Exploration of the relationship between oxygen, stem cells and cancer might just challenge the story of how life as we know it came to be, according to new research published in Nature Ecology & Evolution.
About 543 million years ago, the most spectacular evolutionary event in the Earth’s history began: the Cambrian explosion. During this period, multicellular animal life began first to appear and diversify in staggering ways, producing such oddities as the aptly named Hallucigenia and the spiky Wixwaxia.
The fossil record bears out this abrupt explosion of biodiversity, most clearly seen in the Burgess Shale in British Columbia, Canada. This vast fossil bed, holding within it the first appearance of modern animal phyla, seemingly without precursors, led the great Stephen Jay Gould to postulate his theory of ‘punctuated equilibrium’ – the idea that evolution is not always gradual, as Darwin imagined, but can sometimes undergo sharp leaps and bounds.
However, the cause of the Cambrian explosion has been much debated.
Previous hypotheses have centred around the idea that an increase in available oxygen may have triggered biological diversification. One 2013 paper published in the Proceedings of the National Academy of Sciences found that high oxygen environments promote greater ecological complexity, and argued on this basis that environmental oxygenation then satisfactorily explains the explosion of life in the Cambrian.
However, Emma Hammarlund, a geobiologist working at the division for translational cancer research at Sweden’s’ Lund University and guest researcher at the Nordic Centre for Earth Evolution at the University of Southern Denmark, is not convinced by this account. She notes that recent research has questioned the correlation between the Cambrian explosion and increasing atmospheric oxygen.
“A heated hunt for the geochemical evidence that oxygen increased when animals diversified goes on,” she says, “but, after decades of discussion, it seems worthwhile to consider the development of multicellularity also from other angles.”
Instead, Hammarlund thinks a biological innovation might be key.
Hammarlund enlisted the expertise of Kristoffer von Stedingk and Sven Påhlman, both medical tumour biologists from Lund University.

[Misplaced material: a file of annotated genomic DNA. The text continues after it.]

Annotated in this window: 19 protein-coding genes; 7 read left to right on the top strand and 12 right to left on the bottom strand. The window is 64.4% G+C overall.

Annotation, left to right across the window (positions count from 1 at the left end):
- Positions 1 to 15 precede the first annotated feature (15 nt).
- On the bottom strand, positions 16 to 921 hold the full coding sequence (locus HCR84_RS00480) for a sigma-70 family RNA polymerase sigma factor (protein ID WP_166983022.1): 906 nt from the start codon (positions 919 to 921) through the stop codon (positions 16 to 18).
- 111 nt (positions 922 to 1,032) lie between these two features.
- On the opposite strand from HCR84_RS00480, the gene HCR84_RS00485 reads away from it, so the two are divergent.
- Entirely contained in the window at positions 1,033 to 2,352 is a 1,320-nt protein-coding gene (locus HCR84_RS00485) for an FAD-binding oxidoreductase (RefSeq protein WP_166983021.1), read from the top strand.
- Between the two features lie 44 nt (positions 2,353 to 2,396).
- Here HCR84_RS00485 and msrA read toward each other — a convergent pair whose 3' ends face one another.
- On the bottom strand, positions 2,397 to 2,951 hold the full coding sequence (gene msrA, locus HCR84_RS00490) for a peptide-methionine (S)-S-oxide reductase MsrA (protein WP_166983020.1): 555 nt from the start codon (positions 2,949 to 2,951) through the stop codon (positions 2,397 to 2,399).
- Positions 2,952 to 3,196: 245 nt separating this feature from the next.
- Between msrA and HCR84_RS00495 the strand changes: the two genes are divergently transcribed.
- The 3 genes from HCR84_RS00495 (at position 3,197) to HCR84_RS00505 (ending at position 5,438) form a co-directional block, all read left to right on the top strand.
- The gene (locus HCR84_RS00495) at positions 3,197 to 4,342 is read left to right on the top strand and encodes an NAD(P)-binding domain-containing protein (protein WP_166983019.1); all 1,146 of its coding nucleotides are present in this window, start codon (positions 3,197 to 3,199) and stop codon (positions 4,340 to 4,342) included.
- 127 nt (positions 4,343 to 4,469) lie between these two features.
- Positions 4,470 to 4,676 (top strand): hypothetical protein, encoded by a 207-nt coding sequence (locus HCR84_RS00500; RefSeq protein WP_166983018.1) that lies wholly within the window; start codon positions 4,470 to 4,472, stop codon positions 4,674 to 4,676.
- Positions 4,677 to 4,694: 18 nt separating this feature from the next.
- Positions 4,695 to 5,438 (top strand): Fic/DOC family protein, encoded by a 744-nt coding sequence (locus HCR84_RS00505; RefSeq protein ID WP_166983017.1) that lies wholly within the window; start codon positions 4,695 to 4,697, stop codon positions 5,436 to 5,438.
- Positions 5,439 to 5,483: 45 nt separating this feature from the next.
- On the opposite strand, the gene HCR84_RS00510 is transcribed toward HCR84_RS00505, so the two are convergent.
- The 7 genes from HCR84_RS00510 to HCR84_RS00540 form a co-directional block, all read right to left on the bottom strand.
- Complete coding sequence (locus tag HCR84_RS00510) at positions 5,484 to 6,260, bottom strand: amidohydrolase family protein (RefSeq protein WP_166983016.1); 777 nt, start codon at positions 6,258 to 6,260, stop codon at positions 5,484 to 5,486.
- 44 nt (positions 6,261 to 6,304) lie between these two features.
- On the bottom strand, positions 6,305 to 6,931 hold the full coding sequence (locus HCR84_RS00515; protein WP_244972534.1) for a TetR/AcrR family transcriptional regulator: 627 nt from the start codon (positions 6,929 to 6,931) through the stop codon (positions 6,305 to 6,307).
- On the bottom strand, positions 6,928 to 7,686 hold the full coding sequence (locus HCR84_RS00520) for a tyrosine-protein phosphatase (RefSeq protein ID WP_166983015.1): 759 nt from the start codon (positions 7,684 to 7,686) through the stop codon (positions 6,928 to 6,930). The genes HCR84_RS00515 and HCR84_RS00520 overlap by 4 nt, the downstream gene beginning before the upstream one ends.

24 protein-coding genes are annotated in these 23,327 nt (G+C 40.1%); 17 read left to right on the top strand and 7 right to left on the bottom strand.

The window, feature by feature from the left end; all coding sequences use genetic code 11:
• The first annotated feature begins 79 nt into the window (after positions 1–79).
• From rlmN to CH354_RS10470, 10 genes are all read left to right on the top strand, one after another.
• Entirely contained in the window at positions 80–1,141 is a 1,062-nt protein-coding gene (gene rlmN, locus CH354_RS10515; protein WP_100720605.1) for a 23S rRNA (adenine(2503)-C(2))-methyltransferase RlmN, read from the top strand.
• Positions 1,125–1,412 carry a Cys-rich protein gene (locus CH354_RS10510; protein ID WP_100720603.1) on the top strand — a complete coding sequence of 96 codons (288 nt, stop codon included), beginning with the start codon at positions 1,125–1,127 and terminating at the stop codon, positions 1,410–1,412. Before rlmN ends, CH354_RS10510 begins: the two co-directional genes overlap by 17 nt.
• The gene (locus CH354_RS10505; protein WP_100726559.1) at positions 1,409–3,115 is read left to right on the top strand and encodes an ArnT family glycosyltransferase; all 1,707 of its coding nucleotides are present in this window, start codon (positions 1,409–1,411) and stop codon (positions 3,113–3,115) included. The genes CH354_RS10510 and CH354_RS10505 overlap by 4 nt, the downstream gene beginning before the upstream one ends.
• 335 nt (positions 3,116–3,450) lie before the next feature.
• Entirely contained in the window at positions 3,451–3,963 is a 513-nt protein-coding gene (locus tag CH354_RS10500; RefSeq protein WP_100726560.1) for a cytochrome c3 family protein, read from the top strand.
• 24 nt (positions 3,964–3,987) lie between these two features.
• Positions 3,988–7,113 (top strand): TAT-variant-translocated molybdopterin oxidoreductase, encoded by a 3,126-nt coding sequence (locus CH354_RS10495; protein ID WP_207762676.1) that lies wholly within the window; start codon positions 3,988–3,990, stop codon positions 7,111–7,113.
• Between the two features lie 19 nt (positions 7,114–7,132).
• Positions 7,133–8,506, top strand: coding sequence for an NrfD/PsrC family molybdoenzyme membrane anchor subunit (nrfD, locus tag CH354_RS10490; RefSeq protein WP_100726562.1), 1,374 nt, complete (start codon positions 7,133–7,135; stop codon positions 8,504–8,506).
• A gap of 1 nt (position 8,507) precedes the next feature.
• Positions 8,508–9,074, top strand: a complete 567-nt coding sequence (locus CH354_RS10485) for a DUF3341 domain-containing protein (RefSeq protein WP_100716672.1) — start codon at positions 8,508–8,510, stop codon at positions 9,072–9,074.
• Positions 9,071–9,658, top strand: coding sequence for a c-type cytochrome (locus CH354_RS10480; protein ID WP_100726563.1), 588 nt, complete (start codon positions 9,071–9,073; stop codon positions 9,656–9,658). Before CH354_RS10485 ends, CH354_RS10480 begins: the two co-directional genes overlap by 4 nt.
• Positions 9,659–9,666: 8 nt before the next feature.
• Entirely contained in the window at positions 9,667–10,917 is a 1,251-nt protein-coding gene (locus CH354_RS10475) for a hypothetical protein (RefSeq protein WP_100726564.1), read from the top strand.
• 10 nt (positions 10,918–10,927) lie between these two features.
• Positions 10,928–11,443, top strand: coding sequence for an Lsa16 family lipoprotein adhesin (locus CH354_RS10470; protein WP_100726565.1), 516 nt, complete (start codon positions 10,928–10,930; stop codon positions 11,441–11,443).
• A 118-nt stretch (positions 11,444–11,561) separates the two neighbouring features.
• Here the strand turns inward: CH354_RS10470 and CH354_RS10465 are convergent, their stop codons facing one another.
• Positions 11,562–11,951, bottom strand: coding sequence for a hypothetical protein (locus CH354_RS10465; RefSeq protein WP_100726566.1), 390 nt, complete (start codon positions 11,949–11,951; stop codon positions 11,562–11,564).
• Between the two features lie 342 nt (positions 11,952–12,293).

“I wanted to learn what tumour scientists observe on a daily basis, in terms of tissue growth and how it relates to oxygen,” explains Hammarlund. “Tumours are after all, and unfortunately, successful versions of multicellularity.”
Together they investigated the relationship between oxygen and stem cell biology.
Stem cells, the pluripotent cells that can become any type of biological tissue, require specific oxygen levels, as do the cancer stem cells responsible for tumour growth. In particular, too much oxygen can wreak havoc with successful stem cell function. Stem cells, and cells that maintain similar properties, such as the tissues responsible for healing, as well as those responsible for tumours, generally require hypoxic, or low oxygen, environments. Certain vertebrate tissues even simulate hypoxia to allow them to work normally.
The team therefore hypothesises that the evolution of the biological innovation of stem cell properties might well have played a role in the diversification of life in the Cambrian. Such innovation not only could easily have happened in low oxygen environments, but might even have required them.
“Therefore, we flip the perspective on the oxic setting,” says Sven Påhlman, “While low oxygen is generally unproblematic for animal cells, the oxic settings pose a fundamental challenge for complex multicellularity.
“Surely, many people would intuitively disagree. But once you flip the perspective on the oxic niche and start to consider it as challenging for stem cell properties and tissue renewal, then puzzling observations from distant fields starts to fit together. And you can’t turn back.”
Stephen Fleischfresser is a lecturer at the University of Melbourne's Trinity College and holds a PhD in the History and Philosophy of Science.
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